Yearning

We all yearn for things. We can use the feeling or we can ignore it. We can’t suppress it. Yearning is an invitation to our agency.

The biggest changes we want to make can often begin as a vague and unsettling feeling, a sense of longing for something better or different. Yearning is defined as ‘an intense longing for something.’

Yearning describes the sensation of disquiet for a change as it captures well the distance to an object, the passive nature of the feeling and that while the attachment may be strong, it is not always as intense as desire or need.

Unlike desire and need, yearning can be vague as to its object. We can yearn for specific thing or person but we can also long for abstractions like better work, satisfaction or happier life. The first hints of a change can be weak, directionless and confusing.

If we choose, we can ignore this longing. It will fade given enough time and a lack of attention. However, it won’t go away. The triggers for the emotion will still be there and we will wonder what sliding doors moments passed us by not acting. We may even come to regret not converting a yearning into an impetus for change. Nobody needs regret and pining.

This yearning, even as at times a vague and directionless sense, is a major signal of disquiet with our circumstances. We cannot be present when we long for something else. This emotion is an invitation to our agency. We get to choose whether we act or we ignore. We get to choose how we respond.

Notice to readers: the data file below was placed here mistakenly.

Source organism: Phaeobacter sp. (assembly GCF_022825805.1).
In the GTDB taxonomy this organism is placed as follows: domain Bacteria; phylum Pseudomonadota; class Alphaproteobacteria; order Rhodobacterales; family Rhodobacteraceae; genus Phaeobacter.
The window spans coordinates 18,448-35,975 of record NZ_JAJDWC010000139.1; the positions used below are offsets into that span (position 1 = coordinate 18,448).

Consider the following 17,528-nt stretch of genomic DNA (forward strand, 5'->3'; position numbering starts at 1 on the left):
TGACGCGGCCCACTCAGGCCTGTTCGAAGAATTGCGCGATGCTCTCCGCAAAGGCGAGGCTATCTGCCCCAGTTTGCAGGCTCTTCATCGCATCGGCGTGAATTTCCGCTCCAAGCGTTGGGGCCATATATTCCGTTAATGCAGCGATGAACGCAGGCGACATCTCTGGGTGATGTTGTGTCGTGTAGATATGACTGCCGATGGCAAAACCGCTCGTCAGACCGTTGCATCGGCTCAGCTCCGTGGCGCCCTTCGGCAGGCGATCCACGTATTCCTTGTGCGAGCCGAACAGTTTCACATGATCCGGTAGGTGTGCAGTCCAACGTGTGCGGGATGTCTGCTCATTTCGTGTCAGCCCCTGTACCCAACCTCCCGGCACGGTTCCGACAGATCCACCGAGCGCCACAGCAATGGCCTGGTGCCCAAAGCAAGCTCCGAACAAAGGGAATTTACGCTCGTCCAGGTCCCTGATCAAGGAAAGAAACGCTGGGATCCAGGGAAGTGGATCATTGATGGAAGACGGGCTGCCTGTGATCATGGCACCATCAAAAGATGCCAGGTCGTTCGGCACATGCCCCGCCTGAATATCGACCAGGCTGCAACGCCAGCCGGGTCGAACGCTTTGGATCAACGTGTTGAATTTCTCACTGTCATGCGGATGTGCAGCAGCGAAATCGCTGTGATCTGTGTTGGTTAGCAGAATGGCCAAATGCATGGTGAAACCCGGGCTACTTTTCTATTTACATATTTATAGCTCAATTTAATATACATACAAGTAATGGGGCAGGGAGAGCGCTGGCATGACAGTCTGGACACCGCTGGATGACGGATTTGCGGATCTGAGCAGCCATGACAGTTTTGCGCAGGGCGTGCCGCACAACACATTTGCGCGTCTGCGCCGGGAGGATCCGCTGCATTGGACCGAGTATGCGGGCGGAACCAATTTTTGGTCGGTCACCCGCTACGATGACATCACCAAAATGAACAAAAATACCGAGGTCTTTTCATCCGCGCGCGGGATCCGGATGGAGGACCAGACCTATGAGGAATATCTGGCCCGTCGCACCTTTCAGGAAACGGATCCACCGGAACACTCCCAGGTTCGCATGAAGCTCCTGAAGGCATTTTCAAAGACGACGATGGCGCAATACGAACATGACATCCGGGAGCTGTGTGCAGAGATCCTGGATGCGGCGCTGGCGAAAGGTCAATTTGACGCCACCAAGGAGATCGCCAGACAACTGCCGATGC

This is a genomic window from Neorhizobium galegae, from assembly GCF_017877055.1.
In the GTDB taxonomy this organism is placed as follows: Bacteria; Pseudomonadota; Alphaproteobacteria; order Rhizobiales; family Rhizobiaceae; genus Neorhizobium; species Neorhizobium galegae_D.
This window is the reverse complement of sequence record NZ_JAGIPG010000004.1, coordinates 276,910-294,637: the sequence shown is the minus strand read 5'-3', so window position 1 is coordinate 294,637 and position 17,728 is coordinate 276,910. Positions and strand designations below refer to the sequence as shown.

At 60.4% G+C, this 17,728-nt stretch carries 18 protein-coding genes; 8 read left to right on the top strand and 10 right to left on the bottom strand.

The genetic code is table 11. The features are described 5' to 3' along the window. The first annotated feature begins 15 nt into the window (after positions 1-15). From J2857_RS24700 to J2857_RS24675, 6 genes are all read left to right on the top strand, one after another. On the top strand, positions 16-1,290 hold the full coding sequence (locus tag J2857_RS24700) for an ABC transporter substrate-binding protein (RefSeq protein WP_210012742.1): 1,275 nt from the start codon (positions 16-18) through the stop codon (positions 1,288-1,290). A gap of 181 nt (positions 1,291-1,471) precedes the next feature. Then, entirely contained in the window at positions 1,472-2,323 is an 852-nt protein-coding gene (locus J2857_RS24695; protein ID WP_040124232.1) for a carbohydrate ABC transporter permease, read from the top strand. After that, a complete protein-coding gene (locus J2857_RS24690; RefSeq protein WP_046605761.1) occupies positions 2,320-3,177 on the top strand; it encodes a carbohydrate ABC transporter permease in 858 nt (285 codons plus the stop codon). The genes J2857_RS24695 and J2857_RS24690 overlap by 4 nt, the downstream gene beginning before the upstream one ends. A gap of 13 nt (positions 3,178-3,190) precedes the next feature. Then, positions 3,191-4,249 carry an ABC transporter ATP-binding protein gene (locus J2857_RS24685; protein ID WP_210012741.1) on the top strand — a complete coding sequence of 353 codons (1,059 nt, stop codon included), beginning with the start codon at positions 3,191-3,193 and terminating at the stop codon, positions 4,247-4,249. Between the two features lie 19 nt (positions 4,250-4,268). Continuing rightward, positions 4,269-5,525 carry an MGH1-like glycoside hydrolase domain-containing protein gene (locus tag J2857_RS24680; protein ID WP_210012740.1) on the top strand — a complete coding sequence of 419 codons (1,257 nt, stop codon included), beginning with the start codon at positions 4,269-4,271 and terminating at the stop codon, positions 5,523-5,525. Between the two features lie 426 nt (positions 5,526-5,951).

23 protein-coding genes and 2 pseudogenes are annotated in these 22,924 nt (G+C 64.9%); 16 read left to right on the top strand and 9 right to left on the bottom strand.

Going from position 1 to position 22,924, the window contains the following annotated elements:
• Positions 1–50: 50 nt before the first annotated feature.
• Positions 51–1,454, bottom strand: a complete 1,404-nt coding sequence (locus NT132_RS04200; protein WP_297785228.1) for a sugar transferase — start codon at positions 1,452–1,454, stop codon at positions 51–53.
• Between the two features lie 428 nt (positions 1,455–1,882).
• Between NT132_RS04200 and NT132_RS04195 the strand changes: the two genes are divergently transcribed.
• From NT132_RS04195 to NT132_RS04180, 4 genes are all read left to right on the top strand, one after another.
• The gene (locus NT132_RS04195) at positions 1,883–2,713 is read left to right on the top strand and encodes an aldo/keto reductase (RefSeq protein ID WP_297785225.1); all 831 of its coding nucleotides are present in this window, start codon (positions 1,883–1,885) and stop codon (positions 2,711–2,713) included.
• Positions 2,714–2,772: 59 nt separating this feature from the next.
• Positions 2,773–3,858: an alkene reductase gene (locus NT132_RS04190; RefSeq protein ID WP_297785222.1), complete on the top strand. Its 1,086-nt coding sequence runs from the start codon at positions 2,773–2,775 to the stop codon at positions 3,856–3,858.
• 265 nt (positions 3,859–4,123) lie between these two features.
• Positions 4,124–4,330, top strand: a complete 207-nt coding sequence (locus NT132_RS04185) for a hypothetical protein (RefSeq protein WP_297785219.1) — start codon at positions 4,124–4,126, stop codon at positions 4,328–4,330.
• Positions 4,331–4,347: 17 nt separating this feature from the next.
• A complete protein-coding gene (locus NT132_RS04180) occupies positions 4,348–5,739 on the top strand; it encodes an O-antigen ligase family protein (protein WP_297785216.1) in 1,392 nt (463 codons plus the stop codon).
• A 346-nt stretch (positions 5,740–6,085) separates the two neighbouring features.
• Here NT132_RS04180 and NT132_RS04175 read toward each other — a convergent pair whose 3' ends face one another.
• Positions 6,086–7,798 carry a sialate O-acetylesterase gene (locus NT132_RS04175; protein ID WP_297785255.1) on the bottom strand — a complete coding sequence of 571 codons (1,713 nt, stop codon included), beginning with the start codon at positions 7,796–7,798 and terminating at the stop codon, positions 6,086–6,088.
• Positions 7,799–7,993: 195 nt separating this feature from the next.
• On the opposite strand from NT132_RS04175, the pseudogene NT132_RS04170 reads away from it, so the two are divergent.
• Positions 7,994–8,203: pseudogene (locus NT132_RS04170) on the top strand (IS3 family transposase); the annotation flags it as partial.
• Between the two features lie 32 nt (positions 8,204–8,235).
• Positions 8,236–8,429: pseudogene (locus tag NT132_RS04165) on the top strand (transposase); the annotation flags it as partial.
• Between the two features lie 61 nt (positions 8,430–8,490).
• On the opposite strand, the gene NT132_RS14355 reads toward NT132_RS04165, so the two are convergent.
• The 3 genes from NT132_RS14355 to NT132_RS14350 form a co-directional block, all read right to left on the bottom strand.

We need to choose and act well. We don’t need to act precipitously. The change we make may not be a direct path to our object. It may not go there at all. If our longing involves others it may be unrequited. The time and conversation it takes us to convince others might also help us learn more about the changes.

Asking ourselves and others why we yearn opens other insights, each a door to remedy disquiet and improve our work and life. We will find other solutions or other paths as we go through this process. Sharing this process with others helps us reach beyond the limits of our own view and potential. We will also discover goals and hopes for which to yearn anew.

We can yearn passively and vaguely. We can only act on specifics. To fulfil the agency of our changes we must respond to our feelings through engaging with others, shared learning and experimentation.

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